Walking away from mortgage – entitlement mentality
Today, many homeowners think it’s fine to walk away from a mortgage that is “under water” – that is, the home is currently worth less than they originally paid for it.
These homeowners signed a contract with the lender promising to pay a certain amount each month until the loan and interest were paid. Obviously, their word is no longer their bond in today’s entitlement society.
One owner even had the audacity to tell the lender, whom he hasn’t paid in over a year, that the lender could notify him when he should move out, unless they are willing to give him a new mortgage at the lower price.
Why would the lender give this scofflaw another loan? If the home price continued to decrease, this bad risk has already proven he is willing to walk away from his responsibilities and would do it again!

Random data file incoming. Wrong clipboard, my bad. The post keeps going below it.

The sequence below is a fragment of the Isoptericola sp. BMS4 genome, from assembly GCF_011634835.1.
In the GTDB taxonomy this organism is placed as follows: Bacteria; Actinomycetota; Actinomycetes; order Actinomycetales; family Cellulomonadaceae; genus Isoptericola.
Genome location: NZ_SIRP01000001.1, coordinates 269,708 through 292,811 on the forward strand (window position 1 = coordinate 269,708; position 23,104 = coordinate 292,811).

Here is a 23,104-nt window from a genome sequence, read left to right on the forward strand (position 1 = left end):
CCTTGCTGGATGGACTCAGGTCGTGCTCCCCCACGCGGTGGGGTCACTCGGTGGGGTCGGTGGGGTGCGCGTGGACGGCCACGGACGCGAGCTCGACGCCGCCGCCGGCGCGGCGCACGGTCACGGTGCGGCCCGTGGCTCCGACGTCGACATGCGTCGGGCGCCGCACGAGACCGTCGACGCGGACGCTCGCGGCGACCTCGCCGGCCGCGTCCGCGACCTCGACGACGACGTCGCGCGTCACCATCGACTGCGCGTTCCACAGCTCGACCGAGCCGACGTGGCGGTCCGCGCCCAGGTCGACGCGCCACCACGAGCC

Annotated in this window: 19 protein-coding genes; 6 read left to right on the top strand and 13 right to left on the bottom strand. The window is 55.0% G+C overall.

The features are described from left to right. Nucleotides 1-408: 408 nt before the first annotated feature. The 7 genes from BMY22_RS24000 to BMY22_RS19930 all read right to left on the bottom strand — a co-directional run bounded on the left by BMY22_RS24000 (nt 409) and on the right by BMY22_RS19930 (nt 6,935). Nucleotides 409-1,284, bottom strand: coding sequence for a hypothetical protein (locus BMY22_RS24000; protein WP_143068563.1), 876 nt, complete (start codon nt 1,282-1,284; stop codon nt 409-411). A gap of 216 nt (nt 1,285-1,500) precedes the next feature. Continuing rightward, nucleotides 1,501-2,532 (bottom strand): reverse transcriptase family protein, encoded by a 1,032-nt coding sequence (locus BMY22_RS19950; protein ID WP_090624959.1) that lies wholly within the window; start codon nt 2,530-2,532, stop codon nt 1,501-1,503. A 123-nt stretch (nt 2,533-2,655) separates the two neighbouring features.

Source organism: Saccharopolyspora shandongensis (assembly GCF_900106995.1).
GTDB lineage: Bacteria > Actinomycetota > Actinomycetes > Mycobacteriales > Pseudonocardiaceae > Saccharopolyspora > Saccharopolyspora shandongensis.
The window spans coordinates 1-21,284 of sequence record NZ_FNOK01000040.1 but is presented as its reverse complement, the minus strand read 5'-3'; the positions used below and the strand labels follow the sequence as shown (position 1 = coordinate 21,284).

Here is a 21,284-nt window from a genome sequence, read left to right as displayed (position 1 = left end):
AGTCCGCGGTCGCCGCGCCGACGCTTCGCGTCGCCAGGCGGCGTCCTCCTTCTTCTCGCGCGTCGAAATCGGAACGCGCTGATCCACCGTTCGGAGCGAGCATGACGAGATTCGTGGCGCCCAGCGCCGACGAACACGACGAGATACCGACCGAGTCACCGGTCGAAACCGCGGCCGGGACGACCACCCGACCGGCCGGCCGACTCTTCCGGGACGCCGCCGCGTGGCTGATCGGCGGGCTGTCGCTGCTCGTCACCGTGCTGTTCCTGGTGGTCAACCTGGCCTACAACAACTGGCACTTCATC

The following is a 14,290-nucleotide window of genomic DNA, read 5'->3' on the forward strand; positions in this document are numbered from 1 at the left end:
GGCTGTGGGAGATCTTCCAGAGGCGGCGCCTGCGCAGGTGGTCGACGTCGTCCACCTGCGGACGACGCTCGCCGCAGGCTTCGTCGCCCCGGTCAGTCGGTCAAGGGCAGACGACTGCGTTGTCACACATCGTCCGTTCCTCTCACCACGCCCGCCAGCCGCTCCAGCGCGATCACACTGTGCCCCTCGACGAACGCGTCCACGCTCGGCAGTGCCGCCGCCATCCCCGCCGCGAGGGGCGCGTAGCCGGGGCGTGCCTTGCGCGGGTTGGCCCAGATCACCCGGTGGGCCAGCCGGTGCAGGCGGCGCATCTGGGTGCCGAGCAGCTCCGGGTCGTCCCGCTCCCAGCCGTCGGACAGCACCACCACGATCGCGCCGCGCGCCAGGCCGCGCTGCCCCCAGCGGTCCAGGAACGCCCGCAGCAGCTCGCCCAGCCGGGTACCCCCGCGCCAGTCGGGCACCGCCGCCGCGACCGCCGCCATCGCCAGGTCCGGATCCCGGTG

Many people think that the asset should be lowered to it’s present value and a new loan issued on that basis. After all, shouldn’t capitalism be “fair?”
Put the shoe on the other foot, what if the lending institution sent a letter to these people when home values were appreciating, stating that “your home has appreciated in value by $100,000 and your new payments are hereby increased?” These entitled people would be the first to scream.
An analogy is purchasing a new car. The moment you drive the car off the lot, its value drops. Should the dealer rewrite the contract on the automobile or will these buyers simply walk away from the car sometime in the future, when they feel the asset is no longer worth the payment?
These buyers should be tied up in litigation for years and have their credit rating destroyed because, after all, these are not usually destitute people - they have the money to make their payments, they simply refuse to do so – they are entitled.